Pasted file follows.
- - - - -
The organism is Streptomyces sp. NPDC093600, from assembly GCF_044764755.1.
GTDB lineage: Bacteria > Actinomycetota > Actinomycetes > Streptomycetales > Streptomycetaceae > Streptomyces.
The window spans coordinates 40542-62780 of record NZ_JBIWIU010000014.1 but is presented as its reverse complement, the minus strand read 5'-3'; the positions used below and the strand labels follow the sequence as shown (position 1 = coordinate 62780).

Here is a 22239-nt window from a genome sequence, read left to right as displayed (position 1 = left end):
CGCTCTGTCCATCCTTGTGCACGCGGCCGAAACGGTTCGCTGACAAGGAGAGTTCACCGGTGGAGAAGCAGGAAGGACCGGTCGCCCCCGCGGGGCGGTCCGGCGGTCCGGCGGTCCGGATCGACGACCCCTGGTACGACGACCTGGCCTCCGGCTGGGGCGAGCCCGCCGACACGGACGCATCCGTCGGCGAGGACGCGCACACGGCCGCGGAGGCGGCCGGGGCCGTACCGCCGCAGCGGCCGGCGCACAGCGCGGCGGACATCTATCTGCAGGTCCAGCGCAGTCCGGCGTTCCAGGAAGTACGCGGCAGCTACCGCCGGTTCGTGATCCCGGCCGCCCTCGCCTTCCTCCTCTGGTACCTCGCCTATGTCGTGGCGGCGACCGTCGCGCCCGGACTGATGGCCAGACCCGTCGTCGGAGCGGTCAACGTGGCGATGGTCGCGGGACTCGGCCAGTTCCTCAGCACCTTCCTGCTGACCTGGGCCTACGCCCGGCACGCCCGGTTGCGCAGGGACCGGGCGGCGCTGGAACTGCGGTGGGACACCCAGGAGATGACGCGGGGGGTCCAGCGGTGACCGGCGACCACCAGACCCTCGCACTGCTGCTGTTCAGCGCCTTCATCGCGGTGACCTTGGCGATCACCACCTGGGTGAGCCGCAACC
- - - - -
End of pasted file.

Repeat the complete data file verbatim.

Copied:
The organism is Streptomyces sp. NPDC093600, from assembly GCF_044764755.1.
GTDB lineage: Bacteria > Actinomycetota > Actinomycetes > Streptomycetales > Streptomycetaceae > Streptomyces.
The window spans coordinates 40542-62780 of record NZ_JBIWIU010000014.1 but is presented as its reverse complement, the minus strand read 5'-3'; the positions used below and the strand labels follow the sequence as shown (position 1 = coordinate 62780).

Here is a 22239-nt window from a genome sequence, read left to right as displayed (position 1 = left end):
CGCTCTGTCCATCCTTGTGCACGCGGCCGAAACGGTTCGCTGACAAGGAGAGTTCACCGGTGGAGAAGCAGGAAGGACCGGTCGCCCCCGCGGGGCGGTCCGGCGGTCCGGCGGTCCGGATCGACGACCCCTGGTACGACGACCTGGCCTCCGGCTGGGGCGAGCCCGCCGACACGGACGCATCCGTCGGCGAGGACGCGCACACGGCCGCGGAGGCGGCCGGGGCCGTACCGCCGCAGCGGCCGGCGCACAGCGCGGCGGACATCTATCTGCAGGTCCAGCGCAGTCCGGCGTTCCAGGAAGTACGCGGCAGCTACCGCCGGTTCGTGATCCCGGCCGCCCTCGCCTTCCTCCTCTGGTACCTCGCCTATGTCGTGGCGGCGACCGTCGCGCCCGGACTGATGGCCAGACCCGTCGTCGGAGCGGTCAACGTGGCGATGGTCGCGGGACTCGGCCAGTTCCTCAGCACCTTCCTGCTGACCTGGGCCTACGCCCGGCACGCCCGGTTGCGCAGGGACCGGGCGGCGCTGGAACTGCGGTGGGACACCCAGGAGATGACGCGGGGGGTCCAGCGGTGACCGGCGACCACCAGACCCTCGCACTGCTGCTGTTCAGCGCCTTCATCGCGGTGACCTTGGCGATCACCACCTGGGTGAGCCGCAACC